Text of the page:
The global financial crisis, the worst financial crisis since the Great Depression, was meant to signal the end of corporate greed, of neo-conservative economics. The 2010 election was meant to herald an end to populist politics and obsessive media management: a ‘new paradigm’ no less! From corporations, from governments, we were promised social equity, long term policy agendas, good governance and straight talk.
A glance at the polls, at corporate ‘trust’ meters, and it’s quiet clear: the majority of Australians neither believe in the vision of the nation’s leaders nor feel any significant loyalty to their employer.
Granted, the scope of current issues are complex: carbon price, affordable housing, a ‘two speed economy’, natural disasters, to name a few. But there are always a range of challenges facing Australians; it’s how we deal with them that defines the strength, unity, confidence and future success of our community.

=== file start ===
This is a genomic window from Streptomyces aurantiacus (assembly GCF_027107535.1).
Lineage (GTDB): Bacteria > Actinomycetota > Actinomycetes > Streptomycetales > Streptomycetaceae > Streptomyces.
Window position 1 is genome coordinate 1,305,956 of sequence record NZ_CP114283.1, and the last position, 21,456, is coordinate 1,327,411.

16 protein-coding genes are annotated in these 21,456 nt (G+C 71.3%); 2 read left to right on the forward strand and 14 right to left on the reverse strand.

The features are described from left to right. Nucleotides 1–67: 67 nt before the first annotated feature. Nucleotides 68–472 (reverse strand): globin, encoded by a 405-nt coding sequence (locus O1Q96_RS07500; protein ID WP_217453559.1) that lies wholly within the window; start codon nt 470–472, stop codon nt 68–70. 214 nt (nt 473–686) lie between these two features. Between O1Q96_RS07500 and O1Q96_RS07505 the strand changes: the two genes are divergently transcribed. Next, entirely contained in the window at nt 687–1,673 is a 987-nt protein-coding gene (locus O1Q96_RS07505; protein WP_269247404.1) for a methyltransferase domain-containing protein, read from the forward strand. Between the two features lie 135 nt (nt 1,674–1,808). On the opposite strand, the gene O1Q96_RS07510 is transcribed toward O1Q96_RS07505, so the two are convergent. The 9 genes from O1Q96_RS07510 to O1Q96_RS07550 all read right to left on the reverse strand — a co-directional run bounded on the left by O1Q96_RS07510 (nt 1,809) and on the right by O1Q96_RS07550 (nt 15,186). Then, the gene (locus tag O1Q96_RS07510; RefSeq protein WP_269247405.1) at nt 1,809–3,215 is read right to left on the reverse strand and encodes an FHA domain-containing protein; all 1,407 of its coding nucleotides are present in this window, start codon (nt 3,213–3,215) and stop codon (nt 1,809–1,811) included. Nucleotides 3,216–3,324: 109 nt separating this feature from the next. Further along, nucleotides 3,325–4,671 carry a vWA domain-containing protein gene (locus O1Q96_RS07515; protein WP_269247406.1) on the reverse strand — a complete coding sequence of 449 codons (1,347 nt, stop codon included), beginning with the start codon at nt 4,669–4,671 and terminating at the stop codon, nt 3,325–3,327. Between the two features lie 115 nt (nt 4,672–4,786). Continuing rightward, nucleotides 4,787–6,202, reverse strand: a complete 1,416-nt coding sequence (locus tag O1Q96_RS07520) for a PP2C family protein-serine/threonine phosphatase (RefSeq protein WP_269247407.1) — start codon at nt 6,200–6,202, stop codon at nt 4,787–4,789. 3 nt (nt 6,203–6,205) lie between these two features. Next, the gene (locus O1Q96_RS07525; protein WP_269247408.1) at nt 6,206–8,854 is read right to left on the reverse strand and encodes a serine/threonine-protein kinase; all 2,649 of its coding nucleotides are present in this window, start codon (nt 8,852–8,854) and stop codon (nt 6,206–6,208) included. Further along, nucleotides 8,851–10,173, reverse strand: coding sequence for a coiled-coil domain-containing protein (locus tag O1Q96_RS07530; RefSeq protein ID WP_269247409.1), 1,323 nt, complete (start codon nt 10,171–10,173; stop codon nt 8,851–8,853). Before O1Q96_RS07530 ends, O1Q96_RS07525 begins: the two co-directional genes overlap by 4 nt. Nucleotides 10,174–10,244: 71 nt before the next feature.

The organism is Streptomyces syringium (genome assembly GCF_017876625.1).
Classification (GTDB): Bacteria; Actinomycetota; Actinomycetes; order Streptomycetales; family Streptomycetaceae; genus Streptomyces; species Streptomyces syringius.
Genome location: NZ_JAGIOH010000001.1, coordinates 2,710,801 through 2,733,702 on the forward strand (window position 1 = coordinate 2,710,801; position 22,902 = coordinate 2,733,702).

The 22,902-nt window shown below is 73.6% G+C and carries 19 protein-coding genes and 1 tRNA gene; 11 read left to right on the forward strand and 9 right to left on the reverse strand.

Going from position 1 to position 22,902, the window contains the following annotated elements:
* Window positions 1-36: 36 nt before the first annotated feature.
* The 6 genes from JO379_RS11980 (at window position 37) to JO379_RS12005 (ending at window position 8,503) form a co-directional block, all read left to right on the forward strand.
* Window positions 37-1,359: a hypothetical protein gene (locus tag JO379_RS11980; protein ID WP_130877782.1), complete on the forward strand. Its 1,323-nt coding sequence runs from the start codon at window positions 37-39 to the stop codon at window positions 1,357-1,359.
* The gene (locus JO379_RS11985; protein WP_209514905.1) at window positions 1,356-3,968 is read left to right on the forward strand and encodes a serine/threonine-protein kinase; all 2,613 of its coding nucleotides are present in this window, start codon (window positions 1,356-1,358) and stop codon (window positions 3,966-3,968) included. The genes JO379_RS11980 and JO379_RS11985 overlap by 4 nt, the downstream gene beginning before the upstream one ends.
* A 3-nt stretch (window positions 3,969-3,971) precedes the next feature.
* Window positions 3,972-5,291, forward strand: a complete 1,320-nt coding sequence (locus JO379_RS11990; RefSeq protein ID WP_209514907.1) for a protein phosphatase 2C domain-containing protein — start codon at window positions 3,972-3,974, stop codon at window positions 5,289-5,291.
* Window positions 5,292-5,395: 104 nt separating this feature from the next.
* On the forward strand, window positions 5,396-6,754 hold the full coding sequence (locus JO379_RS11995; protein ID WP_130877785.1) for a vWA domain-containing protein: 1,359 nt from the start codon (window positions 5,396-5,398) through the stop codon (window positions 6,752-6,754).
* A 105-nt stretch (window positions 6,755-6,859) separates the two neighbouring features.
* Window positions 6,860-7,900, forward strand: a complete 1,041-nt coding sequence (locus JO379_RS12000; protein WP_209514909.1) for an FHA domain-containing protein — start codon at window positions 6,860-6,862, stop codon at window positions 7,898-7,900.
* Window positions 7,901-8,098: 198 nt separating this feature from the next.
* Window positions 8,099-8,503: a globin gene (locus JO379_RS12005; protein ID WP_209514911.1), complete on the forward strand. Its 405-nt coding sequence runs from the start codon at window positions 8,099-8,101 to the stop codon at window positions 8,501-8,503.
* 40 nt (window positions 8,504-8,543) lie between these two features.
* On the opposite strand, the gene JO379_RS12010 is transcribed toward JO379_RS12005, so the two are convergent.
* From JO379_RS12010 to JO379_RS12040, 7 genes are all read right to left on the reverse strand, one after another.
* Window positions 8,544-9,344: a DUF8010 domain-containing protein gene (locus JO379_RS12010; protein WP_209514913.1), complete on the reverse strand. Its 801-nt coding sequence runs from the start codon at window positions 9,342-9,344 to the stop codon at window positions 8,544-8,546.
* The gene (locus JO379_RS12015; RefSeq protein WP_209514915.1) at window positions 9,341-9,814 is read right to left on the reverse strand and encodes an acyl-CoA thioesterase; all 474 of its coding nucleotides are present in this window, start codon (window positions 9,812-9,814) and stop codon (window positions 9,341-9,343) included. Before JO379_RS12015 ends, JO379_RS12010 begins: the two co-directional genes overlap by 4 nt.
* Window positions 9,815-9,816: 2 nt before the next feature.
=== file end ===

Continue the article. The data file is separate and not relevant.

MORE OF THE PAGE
We have a short window of opportunity to acknowledge that current models are not working before we let memories soften with time only to repeat the same mistakes in years to come. We do need a new paradigm, but it must form at the intersection of community, government and business. It needs to begin with the agreement that healthy, confident and connected citizens will mean more profits for business, a balanced budget for governments and the achievement of social outcomes for non-profit organisations. The focus should not be on ultimatums, bargains or unilateral agreements.
The focus should be on shared value.
Ellis Jones is a founding member of the Shared Value Project: visit the site.